Catz had attended last week’s meeting of tech leaders at Trump Tower in New York before accepting the position. Prior to the meeting, Catz said:
“I plan to tell the president-elect that we are with him and will help in any way we can. If he can reform the tax code, reduce regulation and negotiate better trade deals, the US technology industry will be stronger and more competitive than ever.”
George Polisner, 57, who had worked at Oracle on and off since 1993, posted his resignation letter to LinkedIn, outlining concerns over Trump’s choice of cabinet, tax and environmental policies as well as the stoking of fear and hatred towards minorities.
“I am not with President-elect Trump and I am not here to help him in any way,” he said in the post, which has been read more than 150,000 times. “In fact when his policies border on the unconstitutional, the criminal and the morally unjust I am here to oppose him in every possible and legal way. Therefore I must resign from this once great company.”
Speaking to the Guardian on Wednesday, Polisner – a progressive political activist and chair of the Democratic central committee in his home county in Oregon – said that he was at a point in his career where he felt he could “make a statement”.
“It’s a demonstration, a credible action as opposed to an expression of frustration,” he said. “Although from a personal economic perspective I’ve probably made better decisions!”
“I thought I could either be a role model in terms of a path forward or a cautionary tale,” he joked.
Polisner would not have resigned so publicly had Catz taken a leave of absence from Oracle to pursue the role with the Trump administration as a private citizen. “I would have been disappointed in her personally, but I would have respected her decision.” he said.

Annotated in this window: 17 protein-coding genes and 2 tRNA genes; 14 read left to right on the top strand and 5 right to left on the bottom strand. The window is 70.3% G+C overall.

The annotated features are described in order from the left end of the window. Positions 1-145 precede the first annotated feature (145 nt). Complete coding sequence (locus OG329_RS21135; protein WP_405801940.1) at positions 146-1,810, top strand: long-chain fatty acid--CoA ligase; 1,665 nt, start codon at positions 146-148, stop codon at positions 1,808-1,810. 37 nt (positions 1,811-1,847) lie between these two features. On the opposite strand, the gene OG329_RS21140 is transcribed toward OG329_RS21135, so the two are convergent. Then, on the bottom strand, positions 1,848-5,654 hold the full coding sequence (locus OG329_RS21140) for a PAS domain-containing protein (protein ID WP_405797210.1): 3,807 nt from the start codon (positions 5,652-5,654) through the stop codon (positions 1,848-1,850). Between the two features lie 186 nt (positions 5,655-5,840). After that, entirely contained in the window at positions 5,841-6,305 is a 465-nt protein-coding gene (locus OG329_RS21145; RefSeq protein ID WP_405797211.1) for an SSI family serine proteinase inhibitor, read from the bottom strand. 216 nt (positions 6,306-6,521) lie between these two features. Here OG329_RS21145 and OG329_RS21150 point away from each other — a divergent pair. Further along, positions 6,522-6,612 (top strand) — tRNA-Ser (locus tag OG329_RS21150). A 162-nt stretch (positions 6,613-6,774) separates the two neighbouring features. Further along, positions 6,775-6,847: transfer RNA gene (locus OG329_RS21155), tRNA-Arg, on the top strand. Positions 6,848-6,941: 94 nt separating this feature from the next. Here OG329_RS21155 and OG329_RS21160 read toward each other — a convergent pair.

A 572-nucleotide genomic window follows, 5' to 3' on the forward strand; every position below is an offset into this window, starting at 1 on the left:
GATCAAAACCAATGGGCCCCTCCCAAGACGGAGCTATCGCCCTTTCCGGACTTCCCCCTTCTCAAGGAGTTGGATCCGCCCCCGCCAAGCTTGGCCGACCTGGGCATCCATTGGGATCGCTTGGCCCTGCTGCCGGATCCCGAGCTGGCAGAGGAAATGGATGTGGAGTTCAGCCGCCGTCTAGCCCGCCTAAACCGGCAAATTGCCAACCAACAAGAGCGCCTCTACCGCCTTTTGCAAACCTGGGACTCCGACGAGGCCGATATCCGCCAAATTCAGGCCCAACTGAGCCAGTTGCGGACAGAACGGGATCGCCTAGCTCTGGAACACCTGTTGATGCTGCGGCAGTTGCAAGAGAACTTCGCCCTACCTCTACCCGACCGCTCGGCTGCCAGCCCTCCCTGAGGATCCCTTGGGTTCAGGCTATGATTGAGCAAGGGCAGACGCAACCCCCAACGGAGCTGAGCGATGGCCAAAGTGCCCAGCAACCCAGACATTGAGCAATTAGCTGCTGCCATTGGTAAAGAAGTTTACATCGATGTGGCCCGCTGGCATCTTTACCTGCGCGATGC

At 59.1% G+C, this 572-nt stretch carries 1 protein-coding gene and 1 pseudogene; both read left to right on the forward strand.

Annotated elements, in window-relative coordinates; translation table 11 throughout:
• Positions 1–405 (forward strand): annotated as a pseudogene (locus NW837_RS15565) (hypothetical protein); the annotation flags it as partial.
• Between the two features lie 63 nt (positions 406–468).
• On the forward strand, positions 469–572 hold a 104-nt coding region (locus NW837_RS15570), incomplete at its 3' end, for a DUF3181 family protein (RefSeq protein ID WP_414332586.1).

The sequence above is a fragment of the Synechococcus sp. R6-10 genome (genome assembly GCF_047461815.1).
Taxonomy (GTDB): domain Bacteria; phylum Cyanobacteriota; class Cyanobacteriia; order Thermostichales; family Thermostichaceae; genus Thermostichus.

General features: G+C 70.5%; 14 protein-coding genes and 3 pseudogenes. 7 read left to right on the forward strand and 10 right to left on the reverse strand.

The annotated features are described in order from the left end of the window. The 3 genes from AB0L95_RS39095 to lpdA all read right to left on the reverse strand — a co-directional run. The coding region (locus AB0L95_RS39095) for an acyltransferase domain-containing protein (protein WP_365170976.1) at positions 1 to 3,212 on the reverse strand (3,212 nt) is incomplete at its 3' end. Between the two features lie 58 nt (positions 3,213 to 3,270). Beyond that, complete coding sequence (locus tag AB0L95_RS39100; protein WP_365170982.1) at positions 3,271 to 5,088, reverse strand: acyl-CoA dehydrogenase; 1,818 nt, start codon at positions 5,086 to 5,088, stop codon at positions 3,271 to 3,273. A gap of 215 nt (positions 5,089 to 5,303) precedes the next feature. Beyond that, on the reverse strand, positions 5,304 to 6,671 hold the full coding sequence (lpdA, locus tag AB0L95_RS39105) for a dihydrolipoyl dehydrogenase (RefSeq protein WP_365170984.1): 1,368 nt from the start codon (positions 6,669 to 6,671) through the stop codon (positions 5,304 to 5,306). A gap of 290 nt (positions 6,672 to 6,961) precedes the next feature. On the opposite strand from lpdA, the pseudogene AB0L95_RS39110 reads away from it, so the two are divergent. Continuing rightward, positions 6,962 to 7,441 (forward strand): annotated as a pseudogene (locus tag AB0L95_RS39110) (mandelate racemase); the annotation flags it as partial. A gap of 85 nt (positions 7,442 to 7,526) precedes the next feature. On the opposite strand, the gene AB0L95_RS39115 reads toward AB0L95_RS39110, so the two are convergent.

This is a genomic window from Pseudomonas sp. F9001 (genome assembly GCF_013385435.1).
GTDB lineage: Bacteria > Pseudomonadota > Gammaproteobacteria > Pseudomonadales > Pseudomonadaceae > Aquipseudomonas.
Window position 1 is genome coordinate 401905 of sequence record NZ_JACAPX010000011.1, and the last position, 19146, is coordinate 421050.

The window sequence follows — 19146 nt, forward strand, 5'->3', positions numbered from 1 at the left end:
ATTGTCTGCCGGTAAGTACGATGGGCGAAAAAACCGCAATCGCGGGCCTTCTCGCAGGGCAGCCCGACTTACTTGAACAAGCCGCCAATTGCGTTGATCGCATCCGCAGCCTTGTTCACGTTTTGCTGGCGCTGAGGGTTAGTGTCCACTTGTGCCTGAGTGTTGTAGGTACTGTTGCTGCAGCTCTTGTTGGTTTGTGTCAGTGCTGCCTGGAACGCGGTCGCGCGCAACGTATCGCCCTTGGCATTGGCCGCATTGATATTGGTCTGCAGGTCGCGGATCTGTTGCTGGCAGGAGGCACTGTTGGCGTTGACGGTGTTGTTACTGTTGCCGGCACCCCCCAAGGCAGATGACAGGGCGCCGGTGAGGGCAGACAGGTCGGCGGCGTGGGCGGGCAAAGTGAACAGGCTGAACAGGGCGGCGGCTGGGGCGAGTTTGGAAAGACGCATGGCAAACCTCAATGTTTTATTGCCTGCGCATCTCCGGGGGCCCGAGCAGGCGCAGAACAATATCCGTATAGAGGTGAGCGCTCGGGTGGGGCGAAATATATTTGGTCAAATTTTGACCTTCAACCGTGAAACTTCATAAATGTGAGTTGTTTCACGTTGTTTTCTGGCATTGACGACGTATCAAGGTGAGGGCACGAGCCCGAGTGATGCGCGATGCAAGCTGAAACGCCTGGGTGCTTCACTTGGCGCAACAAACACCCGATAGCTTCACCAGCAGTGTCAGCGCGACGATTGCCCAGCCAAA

“The Trump administration has been on record talking about creating a Muslim registry and doing a number of things that will cause profound societal damage to the most vulnerable and I wanted no part of that.”
Once he made his mind up to resign, he told his manager before sending the letter to Catz and simultaneously publishing to LinkedIn. “I decided it was too important to die as a private letter.”
Polisner said that it’s important for technology companies to have dialogue with the Trump administration, as happened at last week’s roundtable attended by execs from companies including Apple, Google, Facebook, IBM and Oracle.
“There’s incredible intellectual capacity in the technology space that can be used for good, so the meeting was appropriate for expressing how technology companies see the way forward. It’s better to have a seat at the table.”
This appears to be the view of Apple’s CEO Tim Cook, according to his response to the staff who questioned how important it was for the company to engage with the president-elect in a private Q&A.
“It’s very important,” Cook said. “Governments can affect our ability to do what we do. They can affect it in positive ways and they can affect in not so positive ways. What we do is focus on the policies.”
“We very much stand up for what we believe in. We think that’s a key part of what Apple is about. And we’ll continue to do so,” he added.
However, Polisner remains concerned about how the president-elect could use technology as a tool to concentrate wealth and power and oppress vulnerable parts of society.
“In my mind the table has already been set and they are not going to listen to a tech person who says ‘this may not work out so well’ because they’ve already calculated the impact to the balance sheet.”
In the last 24 hours he’s received around 500 messages (around 90% of which are supportive, he said) both from colleagues at Oracle and other people in the technology industry unhappy about how executives are cosying up to Trump. He’s been in touch with some staffers at IBM who have signed a petition urging their CEO Ginni Rometty to stand up to Trump.
What’s Polisner planning to do with his newfound spare time?
“Take a zen breath from all of this,” he said. The next challenge is to build tools to unite disparate groups of progressives to take political action that goes beyond “resisting bad policy”.
“I would love to figure out how we can build a loosely coupled network for progressives, so people can have autonomy and freedom of thought but work together in a crisis.”
This article was written by Olivia Solon in San Francisco, for theguardian.com on Wednesday 21st December 2016 20.27 Europe/Londonguardian.co.uk © Guardian News and Media Limited 2010